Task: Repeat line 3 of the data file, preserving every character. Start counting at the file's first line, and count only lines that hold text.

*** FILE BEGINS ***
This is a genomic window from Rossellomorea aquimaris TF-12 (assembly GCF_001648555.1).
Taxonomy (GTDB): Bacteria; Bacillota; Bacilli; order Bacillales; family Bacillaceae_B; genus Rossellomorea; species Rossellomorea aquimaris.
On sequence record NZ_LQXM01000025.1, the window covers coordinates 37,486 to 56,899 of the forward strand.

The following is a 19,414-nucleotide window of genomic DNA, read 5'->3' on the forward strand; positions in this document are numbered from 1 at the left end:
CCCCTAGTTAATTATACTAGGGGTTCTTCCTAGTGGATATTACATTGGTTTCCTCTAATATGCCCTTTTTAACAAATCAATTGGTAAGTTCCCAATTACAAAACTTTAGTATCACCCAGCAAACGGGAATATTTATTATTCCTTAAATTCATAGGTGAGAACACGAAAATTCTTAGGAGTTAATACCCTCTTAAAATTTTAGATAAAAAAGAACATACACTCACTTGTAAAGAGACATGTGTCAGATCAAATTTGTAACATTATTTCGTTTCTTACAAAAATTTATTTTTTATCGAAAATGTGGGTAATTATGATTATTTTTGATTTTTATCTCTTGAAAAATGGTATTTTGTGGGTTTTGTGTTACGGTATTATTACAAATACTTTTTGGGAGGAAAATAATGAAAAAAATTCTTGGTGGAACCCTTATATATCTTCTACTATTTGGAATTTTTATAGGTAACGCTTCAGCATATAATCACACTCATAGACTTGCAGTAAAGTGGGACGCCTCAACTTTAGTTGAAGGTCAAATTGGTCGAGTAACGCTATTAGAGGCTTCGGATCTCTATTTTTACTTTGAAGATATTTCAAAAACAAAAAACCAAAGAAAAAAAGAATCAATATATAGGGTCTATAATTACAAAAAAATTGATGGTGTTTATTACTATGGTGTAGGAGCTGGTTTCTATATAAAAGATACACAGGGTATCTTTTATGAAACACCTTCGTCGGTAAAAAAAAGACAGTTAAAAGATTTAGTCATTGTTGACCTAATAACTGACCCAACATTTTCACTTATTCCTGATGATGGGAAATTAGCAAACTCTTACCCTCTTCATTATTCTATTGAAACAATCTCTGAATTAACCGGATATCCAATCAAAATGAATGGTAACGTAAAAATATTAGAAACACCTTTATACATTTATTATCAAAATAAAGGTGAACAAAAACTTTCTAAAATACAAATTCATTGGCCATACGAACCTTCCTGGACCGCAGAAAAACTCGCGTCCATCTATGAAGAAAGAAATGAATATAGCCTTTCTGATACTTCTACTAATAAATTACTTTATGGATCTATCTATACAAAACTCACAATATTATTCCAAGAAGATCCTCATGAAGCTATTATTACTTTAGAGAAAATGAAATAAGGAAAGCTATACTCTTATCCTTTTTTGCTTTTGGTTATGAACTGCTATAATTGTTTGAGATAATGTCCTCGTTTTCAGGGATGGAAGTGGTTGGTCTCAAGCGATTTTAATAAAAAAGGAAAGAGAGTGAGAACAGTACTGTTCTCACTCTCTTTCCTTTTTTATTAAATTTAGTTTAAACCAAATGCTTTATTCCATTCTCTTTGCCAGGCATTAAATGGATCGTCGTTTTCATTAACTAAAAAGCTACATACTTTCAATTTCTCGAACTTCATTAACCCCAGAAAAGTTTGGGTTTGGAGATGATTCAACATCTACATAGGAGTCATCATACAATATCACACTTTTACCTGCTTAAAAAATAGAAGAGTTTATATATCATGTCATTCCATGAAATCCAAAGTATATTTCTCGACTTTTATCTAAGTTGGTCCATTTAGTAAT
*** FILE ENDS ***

On sequence record NZ_LQXM01000025.1, the window covers coordinates 37,486 to 56,899 of the forward strand.